Many Western filmgoers bemoan Hollywood’s constant strip-mining of its audience’s youth, producing new adaptations of Saturday morning cartoons, classic TV shows and action figure lines. I suppose it’s a little reassuring that the same thing goes on in other countries and cultures as well. Cutie Honey is one of countless live-action remakes of a popular anime; in this case of Go Nagai’s 1970s hit TV series and manga of the same name (Nagai himself has a brief cameo in the film).
It does a serviceable job of retelling the origin story, and Cutie’s first battle against the villainous Panther Claw crime gang. It’s a non-stop hyper-active sort of a film, full of colour, movement and near-constant action. Any scene that doesn’t involve a vivid superhero fight seems to feature the lead actress lounging around in lingerie.
Director Hideaki Anno is best known for his animation work, particularly directing the Neon Genesis Evangelion TV series and films. Cutie Honey is his third live-action feature, and about as far from the serious character study of his previous works that you could get. Hiring an animation director for this film has definitely worked in its favour, since its visual aesthetic and pace owes far more to animation than it does to live-action cinema. The action sequences are boosted by hand-drawn animation effects, which not only reflect the film’s origins but also give it a fairly unique and colourful look.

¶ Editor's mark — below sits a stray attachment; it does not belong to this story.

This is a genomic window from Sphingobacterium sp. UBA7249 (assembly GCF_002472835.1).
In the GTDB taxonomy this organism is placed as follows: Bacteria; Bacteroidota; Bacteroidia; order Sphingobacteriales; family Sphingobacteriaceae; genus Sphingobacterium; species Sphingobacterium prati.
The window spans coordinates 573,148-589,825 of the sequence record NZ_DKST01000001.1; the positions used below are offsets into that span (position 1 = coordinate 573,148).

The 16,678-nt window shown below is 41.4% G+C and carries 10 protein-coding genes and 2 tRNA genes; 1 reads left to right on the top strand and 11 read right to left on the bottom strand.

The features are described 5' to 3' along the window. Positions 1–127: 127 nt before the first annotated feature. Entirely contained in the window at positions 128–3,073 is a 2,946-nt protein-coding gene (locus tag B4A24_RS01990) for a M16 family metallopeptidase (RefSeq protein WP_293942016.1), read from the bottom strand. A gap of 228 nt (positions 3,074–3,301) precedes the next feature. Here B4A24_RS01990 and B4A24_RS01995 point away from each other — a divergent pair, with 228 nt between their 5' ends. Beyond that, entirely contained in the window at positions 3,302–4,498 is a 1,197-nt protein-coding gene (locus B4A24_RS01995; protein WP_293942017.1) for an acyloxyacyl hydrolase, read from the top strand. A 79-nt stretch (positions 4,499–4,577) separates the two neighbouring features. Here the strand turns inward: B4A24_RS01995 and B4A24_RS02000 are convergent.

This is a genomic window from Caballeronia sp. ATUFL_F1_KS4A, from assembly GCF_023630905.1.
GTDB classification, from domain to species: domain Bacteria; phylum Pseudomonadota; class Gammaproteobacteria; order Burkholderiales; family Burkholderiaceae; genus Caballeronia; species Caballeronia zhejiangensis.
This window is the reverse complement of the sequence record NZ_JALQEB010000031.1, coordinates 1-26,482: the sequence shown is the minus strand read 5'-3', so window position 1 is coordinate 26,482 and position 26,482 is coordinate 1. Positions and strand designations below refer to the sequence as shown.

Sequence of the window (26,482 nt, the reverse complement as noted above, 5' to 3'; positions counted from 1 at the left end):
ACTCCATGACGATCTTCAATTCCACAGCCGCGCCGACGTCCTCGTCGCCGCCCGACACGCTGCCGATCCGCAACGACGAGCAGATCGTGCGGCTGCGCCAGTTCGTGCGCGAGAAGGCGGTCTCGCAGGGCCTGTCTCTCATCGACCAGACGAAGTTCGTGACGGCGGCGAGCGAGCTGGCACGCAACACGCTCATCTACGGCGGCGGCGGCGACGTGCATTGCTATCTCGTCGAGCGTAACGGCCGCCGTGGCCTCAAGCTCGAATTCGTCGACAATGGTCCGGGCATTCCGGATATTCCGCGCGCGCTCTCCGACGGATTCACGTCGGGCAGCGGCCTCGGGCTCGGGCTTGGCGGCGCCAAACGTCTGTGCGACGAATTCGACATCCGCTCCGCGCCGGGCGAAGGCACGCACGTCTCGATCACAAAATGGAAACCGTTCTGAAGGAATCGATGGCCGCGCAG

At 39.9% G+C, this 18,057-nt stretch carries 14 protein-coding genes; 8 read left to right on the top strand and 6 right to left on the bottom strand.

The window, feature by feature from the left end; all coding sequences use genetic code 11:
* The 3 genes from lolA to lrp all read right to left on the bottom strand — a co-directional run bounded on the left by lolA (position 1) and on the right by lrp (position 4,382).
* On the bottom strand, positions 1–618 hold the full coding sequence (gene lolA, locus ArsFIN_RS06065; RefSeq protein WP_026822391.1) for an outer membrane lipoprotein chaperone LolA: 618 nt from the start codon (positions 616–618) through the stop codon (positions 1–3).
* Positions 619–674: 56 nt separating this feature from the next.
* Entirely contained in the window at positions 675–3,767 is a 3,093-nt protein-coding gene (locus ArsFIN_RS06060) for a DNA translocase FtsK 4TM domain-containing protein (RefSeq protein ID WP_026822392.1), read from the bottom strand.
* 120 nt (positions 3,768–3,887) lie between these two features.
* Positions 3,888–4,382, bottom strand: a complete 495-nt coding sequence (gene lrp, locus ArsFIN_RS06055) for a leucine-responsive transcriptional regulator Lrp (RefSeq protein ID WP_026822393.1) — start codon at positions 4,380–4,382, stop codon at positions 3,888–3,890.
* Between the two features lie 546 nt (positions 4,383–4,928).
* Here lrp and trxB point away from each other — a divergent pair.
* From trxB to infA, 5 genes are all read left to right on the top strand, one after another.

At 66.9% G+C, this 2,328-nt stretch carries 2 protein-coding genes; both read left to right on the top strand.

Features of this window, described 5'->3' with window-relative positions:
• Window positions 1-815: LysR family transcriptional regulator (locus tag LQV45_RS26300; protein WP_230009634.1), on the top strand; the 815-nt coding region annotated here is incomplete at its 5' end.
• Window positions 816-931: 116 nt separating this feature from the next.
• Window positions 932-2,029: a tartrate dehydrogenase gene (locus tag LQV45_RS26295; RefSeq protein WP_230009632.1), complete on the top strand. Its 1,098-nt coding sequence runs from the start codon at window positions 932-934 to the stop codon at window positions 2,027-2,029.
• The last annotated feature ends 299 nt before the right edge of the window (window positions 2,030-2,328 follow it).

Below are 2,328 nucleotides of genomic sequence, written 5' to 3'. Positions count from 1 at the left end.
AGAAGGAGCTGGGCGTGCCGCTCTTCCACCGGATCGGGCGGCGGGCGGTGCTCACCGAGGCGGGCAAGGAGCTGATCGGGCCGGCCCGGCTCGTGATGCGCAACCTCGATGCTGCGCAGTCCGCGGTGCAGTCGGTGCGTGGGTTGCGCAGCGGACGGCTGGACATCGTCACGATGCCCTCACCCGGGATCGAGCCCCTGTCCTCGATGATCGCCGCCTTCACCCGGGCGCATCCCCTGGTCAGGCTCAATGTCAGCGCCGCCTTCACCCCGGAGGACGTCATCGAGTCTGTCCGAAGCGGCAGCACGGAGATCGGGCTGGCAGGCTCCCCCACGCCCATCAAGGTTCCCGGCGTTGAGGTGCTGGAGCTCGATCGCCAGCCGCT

In the title role is model Eriko Sato, who pretty much fulfils the requirements of the role – to be perky and pretty. This sounds like a criticism, and in a more complex film I suppose it would be, but as it stands Cutie Honey is deliberately campy and incredibly silly, so Sato does just fine. There is a slightly sleazy edge to the film, via the aforementioned lingerie scenes, but in an odd way this adds to the film’s vaguely inappropriate charms. Mikako Ichikawa and Jun Murakami do okay in supporting parts that exist almost entirely to service the plot – this is not a film for subtlety.
All of the underlying sleaziness does raise a pertinent question, however, which is: who on Earth is this film actually for? It’s inappropriate for children yet regularly too childish for adults. Between the Power Rangers-style fight sequences and the suggestive underwear it’s difficult to isolate the audience. Perverted adults? Children of inattentive parents? Who can say? Cutie Honey is by no stretch a perfect film, but as a wild and crazy insight into Japanese pop culture it is strangely addictive.